Looking Through Time: 1976 Albums
The CommRadio Arts & Entertainment Staff revisits some of the most influential records from 1976.
Eagles – “Hotel California”
Keeping up an impressive stride of hit releases, the Eagles’ fifth studio album “Hotel California” would go on to become their most successful record.
Exploring dramatic themes such as the dark side of the American dream and the faltering of idealism, the Eagles provided some of their strongest lyrical commentary to date.
Opening with the album’s iconic title track, the band released what would come to be known as their most recognized song.
Delving into gripping subjects such as drug abuse and Hollywood corruption all within the suspenseful veil of a hotel metaphor, the Eagles display one of their best instances of songwriting. The extended guitar solo at the end of the track is also widely considered to be one of the band’s finest instrumental moments.
The following track “New Kid in Town” showcases the band’s affinity for swelling relaxed tracks. The blending of the group’s vocals and instrumentation align flawlessly as the track bounces between light choruses and bold strikes at the guitar.
Perfectly presenting the range of the group’s sound, the record then goes full throttle with the blistering “Life in the Fast Lane.” Allowing the group to provide a necessary burst of energy on the record, this classic rock track helped to express the universal appeal that the Eagles’ sound possessed.
Other highlights on the record include the impassioned “Wasted Time” and the captivating closing track “The Last Resort,” which admirably tells the heartfelt, often-unheard story of the Native Americans who lost their land.
“Hotel California” was an immediate success for the band. The album has been certified platinum several times and has gone down in history as one of the best albums of all time. Although the Eagles had already established an impeccable reputation, this record helped to solidify their legacy as one of rock’s most legendary acts. —Scott Perdue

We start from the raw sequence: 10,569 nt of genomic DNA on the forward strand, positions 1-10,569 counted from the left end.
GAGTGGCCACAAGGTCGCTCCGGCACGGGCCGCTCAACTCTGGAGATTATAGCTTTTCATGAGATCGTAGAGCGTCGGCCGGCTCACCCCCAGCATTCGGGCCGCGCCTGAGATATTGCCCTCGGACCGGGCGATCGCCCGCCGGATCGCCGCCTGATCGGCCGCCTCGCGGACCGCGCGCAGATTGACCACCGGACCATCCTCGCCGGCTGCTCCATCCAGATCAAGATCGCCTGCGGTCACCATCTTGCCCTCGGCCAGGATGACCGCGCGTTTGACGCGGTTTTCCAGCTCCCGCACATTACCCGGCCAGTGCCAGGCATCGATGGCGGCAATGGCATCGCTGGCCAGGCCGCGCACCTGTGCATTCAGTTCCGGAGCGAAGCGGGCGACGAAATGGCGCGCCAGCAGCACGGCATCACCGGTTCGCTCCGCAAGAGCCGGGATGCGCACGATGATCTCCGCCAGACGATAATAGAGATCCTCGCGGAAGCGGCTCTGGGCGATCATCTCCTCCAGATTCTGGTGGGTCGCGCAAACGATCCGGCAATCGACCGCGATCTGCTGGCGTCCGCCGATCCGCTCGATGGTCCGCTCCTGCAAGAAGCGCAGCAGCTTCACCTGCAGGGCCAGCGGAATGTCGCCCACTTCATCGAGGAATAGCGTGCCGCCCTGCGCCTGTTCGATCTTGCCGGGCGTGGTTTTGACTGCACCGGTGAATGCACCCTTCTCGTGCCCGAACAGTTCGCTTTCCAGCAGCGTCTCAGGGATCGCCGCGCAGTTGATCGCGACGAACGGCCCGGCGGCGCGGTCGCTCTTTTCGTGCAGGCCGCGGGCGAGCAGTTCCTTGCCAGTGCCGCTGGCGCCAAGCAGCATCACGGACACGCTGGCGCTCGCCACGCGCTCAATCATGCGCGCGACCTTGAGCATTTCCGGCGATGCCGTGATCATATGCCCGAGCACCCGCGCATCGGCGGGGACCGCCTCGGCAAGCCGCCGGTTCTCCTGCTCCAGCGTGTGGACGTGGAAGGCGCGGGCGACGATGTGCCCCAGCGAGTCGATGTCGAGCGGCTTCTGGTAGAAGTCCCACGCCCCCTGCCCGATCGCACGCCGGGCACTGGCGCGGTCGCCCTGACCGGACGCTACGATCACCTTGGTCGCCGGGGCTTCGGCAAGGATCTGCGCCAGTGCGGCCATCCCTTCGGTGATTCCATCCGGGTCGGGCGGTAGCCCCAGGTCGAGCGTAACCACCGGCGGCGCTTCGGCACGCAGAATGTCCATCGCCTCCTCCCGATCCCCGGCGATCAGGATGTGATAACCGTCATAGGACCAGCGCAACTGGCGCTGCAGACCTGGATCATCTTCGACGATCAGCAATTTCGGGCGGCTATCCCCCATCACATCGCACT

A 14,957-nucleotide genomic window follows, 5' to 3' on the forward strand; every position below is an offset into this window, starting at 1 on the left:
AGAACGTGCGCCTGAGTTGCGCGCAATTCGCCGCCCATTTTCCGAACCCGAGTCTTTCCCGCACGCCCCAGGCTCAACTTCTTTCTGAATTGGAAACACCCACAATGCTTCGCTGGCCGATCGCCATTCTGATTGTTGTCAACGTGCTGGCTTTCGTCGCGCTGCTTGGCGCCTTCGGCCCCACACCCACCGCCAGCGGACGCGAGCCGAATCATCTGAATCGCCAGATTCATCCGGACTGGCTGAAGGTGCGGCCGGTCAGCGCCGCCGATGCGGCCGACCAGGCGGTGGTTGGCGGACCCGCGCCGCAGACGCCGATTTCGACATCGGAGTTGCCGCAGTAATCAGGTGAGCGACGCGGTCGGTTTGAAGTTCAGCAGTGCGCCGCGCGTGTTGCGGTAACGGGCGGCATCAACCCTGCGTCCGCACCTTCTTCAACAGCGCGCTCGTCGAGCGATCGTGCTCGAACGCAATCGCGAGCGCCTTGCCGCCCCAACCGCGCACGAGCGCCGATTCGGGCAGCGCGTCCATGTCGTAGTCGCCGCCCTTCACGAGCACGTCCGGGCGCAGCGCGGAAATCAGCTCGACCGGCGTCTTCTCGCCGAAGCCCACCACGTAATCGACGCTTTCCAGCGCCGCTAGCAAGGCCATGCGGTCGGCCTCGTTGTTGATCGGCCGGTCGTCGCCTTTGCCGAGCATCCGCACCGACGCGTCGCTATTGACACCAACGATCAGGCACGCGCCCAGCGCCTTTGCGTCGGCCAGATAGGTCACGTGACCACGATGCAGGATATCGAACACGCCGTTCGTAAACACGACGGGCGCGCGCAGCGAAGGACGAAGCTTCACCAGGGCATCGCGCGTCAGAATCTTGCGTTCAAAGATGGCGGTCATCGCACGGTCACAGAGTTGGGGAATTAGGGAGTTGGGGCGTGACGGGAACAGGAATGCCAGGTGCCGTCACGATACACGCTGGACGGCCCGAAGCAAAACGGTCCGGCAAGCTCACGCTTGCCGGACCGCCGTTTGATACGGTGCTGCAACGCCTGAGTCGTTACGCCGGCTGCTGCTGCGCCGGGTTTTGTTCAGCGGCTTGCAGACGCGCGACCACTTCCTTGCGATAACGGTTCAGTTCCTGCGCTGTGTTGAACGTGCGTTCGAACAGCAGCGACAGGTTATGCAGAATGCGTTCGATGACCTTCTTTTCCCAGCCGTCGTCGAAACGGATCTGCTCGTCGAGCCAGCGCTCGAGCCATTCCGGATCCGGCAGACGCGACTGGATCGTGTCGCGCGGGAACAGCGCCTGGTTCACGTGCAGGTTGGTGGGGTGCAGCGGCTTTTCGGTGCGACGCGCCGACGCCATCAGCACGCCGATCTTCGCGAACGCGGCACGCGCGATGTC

Earth, Wind & Fire – “Spirit”
In honor of the 21st night of September recently passing, it is only right to discuss Earth, Wind & Fire’s funkadelic-filled project “Spirit.”
While tracks like the aforementioned “September” have allowed EWF to stay in the graces of modern music, it is “Spirit” that helped pave the way for the future sounds of disco and funk.
Along with Kool & The Gang, EWF were game changers for the genre as black-led groups incorporating rock and bass into their styles. Their influence would permeate far beyond disco, as the future sounds of the new jack swing and R&B from the late 1980s and early 1990s were, in a way, molded by their predecessors. Bel Biv DeVoe and Boyz II Men send their regards.
“Spirit” at its core is the epitome of the disco scene. The opening track “Getaway” shows the group harmonizing over triumphant horns, making one want to unleash their inner Travolta in “Saturday Night Fever.”
EWF is able to switch from their dance styles to a more somber, soulful approach. See the album’s title track, which incorporates a melancholic piano with a much darker horns section. The song was written to honor long-time producer Charles Stepney, adding even more layers to an already dreary track.
“Spirit” may not be the first album people jump to when discussing modern music, but its influence remains heavy on pop culture. “Superbad,” a 2007 comedy, is a film that gives off nostalgic vibes of the 1970s, thanks in part to the implementation of the disco-funk soundtrack. Watching Jonah Hill and Michael Cera traverse the city in search of booze with a sound strikingly similar to that of “Spirit” playing in the background is what makes the Greg Mottola film a classic.
As beloved as tracks like “September” and “Let’s Groove” are, “Spirit” sees Earth, Wind & Fire operating within their wheelhouse, showcasing their creative genius at its highest level. Consistent from opening to close, this project shows why EWF are considered to be one of the best bands to ever grace the funk genre. —Joe Eckstein
Aerosmith – “Rocks”
When Aerosmith released “Rocks” in 1976, few would have predicted how influential the album would be. But with its raw powerful sound, “Rocks” stands as the best of the early Aerosmith albums, and it would inspire artists from Kurt Cobain to Guns N’ Roses to Metallica.